5 Easy Ways to Get an Energy Boost Every Day
Have you been feeling extra groggy lately? Has a lack of energy been preventing you from living your life to the fullest? If you're otherwise in good health, then it may be time to make some simple changes to your everyday routine. From getting more sleep to kicking cortisol-causing stress, we've got some simple ways for you to give yourself a boost. Let's take a look:
Have you been feeling extra groggy lately? Has a lack of energy been preventing you from living your life to the fullest?
If you're otherwise in good health, then it may be time to make some simple changes to your everyday routine. From getting more sleep to kicking cortisol-causing stress, we've got some simple ways for you to give yourself a boost. Let's take a look:
It might sound counterintuitive, but sometimes when your energy is too low to keep active, the key is actually to increase your exercise levels. The Brookings Institute breaks down the reasoning behind this interesting fact: it all comes down to the mitochondria within your cells.
Mitochondria produce a chemical called ATP which your body uses to make energy. Interestingly, physical activity helps your body create more mitochondria — which in turn produces more energy-creating ATP.
If you've recently fallen out of practice with exercise, then it's time to get back into the game. If you're not quite ready to hit the gym, here are some tips for starting out:
Remember: the key to exercising for energy (like with many things) is to maintain balanced habits. This means that you're not pushing yourself to the point of exhaustion each day, but that you're merely challenging yourself to reach your greatest potential.
Sometimes your body needs a little boost in the form of a well-chosen supplement. Let's take a look at some supplements you can effortlessly add to your day-to-day routine.
L-Arginine. If you've never heard of L-Arginine, you definitely should check it out. In supplement form, it's a precursor to nitric oxide in the body, which is a powerful vasodilator. This means that it helps blood flow more freely throughout your body, which can keep fresh blood and oxygen circulating and energizing your body. In addition, L-Arginine is used for protein synthesis in the body, encouraging the release of growth hormones. It also aids in fat metabolism, and helps take fitness to a new level.
Vitamin D. Synthesized naturally from sunlight and found in certain foods like egg yolks and fish, Vitamin D has been shown to improve muscle efficiency, thereby boosting energy levels. During the winter months (especially at higher latitudes) your body can no longer synthesize sufficient Vitamin D from sunlight so it may help to incorporate a supplement into your diet.
Magnesium. This is a mineral that is necessary for so many bodily functions, including protein synthesis, muscle and nerve function, and energy production. Magnesium deficiency, though rare, can manifest as nausea, loss of appetite, and fatigue. It's present in many foods, from almonds to spinach to avocado, and is also available in supplement form.
Water. Okay, so water's not technically a supplement, but we had to add it on here anyway. Dehydration can sap your energy, and even mild dehydration can make it difficult to concentrate. Your best bet is to bring a reusable water bottle everywhere you go. That way you can load up from the water cooler at work and turn drinking water into part of your regular routine.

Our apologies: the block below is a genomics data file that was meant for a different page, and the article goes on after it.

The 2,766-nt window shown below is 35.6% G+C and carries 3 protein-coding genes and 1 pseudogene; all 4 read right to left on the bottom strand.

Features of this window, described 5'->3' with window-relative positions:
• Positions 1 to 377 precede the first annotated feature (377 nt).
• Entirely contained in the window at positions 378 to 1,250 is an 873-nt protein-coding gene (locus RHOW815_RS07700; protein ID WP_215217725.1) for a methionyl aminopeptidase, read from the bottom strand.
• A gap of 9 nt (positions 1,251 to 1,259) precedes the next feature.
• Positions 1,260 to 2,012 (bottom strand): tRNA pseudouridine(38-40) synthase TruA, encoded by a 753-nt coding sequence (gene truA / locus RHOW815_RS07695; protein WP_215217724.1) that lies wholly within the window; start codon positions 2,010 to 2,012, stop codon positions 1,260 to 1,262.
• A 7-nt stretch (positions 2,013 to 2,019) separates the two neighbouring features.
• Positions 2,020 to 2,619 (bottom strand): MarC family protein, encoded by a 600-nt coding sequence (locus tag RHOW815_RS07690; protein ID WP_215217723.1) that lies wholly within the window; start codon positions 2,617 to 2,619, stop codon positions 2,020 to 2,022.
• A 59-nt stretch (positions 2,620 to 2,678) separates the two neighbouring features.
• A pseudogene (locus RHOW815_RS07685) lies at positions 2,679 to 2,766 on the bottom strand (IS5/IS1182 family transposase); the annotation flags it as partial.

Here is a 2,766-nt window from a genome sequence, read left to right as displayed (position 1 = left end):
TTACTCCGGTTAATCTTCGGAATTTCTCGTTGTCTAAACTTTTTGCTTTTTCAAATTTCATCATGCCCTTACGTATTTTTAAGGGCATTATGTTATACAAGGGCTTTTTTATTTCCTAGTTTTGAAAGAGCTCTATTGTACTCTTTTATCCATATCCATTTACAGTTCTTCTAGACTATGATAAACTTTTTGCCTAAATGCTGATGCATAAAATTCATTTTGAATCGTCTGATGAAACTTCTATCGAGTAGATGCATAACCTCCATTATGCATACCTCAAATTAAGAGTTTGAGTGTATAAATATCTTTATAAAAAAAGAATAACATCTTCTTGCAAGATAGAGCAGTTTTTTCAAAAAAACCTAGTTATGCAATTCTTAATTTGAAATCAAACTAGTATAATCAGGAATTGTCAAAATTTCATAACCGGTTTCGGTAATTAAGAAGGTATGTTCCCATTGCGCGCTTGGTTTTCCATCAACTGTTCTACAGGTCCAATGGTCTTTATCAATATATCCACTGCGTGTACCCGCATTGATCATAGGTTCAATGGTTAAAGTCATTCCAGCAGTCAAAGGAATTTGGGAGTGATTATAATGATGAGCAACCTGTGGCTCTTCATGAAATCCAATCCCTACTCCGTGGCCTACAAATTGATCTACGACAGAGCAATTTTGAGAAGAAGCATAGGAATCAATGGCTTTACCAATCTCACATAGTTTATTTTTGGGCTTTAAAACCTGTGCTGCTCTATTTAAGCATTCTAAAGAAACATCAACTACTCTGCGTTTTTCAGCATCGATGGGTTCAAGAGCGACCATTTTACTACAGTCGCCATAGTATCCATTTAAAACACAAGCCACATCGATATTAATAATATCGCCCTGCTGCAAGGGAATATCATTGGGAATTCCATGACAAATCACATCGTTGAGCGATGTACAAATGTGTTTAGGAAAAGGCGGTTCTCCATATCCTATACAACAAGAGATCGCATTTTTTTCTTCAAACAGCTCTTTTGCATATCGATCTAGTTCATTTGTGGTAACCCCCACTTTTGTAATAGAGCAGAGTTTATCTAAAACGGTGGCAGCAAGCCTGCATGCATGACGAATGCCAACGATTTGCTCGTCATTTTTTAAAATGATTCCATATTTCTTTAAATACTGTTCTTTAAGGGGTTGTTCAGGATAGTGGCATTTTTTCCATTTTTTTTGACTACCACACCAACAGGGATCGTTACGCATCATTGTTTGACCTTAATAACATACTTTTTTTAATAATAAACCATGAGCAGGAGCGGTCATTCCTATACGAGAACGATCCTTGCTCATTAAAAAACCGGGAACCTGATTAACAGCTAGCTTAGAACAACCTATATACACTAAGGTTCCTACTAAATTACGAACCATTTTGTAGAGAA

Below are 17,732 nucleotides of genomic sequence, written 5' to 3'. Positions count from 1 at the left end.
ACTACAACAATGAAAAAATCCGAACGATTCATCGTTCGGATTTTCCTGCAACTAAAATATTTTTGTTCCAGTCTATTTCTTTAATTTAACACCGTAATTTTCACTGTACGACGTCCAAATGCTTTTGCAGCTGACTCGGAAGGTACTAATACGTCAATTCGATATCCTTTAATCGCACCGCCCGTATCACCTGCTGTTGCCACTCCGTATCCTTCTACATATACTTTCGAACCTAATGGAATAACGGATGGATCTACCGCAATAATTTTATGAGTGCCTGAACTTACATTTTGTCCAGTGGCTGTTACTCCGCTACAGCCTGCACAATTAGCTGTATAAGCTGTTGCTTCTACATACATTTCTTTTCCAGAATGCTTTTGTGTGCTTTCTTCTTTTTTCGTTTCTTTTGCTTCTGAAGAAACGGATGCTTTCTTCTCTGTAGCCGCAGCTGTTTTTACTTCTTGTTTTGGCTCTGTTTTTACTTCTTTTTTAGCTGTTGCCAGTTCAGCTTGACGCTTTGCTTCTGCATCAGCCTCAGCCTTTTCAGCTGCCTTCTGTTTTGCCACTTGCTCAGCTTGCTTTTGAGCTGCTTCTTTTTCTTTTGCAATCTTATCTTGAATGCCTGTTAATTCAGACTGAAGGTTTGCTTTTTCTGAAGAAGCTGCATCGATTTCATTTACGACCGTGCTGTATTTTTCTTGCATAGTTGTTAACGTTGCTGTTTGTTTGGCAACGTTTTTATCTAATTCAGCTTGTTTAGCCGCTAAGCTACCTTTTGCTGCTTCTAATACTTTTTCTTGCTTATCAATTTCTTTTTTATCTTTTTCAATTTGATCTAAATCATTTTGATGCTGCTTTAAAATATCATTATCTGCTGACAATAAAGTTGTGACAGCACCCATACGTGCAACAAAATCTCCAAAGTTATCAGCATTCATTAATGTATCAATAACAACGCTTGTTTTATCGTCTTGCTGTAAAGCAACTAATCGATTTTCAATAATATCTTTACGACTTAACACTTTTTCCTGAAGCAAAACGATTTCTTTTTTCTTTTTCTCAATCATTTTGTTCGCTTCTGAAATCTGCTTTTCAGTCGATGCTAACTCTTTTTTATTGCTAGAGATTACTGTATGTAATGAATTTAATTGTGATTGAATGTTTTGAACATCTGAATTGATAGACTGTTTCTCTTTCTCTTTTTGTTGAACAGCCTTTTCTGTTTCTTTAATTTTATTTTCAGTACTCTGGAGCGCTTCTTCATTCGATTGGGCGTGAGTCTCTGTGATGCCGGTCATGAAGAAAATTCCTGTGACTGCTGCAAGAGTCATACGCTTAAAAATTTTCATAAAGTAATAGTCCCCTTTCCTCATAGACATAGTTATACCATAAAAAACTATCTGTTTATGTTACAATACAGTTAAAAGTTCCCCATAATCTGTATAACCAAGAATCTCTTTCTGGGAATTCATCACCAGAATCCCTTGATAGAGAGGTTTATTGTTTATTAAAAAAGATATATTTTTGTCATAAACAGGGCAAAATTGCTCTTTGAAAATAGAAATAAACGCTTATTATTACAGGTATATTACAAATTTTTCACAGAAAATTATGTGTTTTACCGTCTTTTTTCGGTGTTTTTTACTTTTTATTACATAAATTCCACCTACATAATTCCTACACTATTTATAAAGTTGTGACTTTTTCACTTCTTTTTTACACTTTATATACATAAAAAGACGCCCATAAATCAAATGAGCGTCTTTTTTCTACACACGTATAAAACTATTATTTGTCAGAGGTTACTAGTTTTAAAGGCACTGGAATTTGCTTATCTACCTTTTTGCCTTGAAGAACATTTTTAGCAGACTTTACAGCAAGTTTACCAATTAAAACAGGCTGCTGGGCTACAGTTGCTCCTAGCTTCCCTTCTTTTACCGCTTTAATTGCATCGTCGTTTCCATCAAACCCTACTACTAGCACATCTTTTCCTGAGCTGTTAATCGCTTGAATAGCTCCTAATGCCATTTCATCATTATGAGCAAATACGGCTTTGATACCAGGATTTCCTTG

Even if you're putting a bunch of good stuff into your body, it's not going to reverse the damaging, energy-sapping effects of not-so-good stuff. When it comes to revamping your energy levels, give the following a serious look:
It can be difficult to change habits overnight, so definitely give yourself some leeway when you're adjusting your lifestyle. For example, if you're currently drinking five cups of coffee everyday to stay alert, gently wean yourself off over the course of a couple weeks by gradually consuming fewer cups per day, or switching out some of your coffee with green tea (which has a lower caffeine level.)
Sleep is where it all starts. In addition to making you feel tired and listless during the day, lack of sleep actually increases your risk of more serious problems like diabetes and heart disease. If you're finding that it's a struggle to get eight hours of sleep in every day, check out these tips:
It's also possible to improve your sleep by adjusting small habits in your day to day life. In fact, if you follow our first tip and increase exercise, you might be improving your sleep as well. Studies have shown that exercise can even help those who suffer from chronic insomnia fall asleep faster!
Over time, stress can be very detrimental to your overall health and is known to result in a myriad of side effects. It can not only impact your quality of sleep, but also lower your energy levels significantly.
So work on kicking the stress to give your energy a boost. Try to find good coping mechanisms for extra stress like journaling or meditation. Think about adding the power of aromatherapy into your life to calm and balance your mood. Think about anything in your life that's causing you undue pressure, and focus on eliminating some of those sources of stress.
Have you recently taken on more at work than you can handle? Try to figure out a way to balance your workload. Constantly feeling drama and interpersonal conflicts eat up your happy-time? Work on eliminating negative or toxic people from your life. When it comes to beating stress, sometimes the best way forward is to simply recognize there's an issue — and work on coping mechanisms from there.
Above all else, it's important to stay positive. If you're in good health and you adopt some of these tips, you may find that you have an energy boost that can help carry you through the day. Life is an adventure. Make sure you have the energy to enjoy it.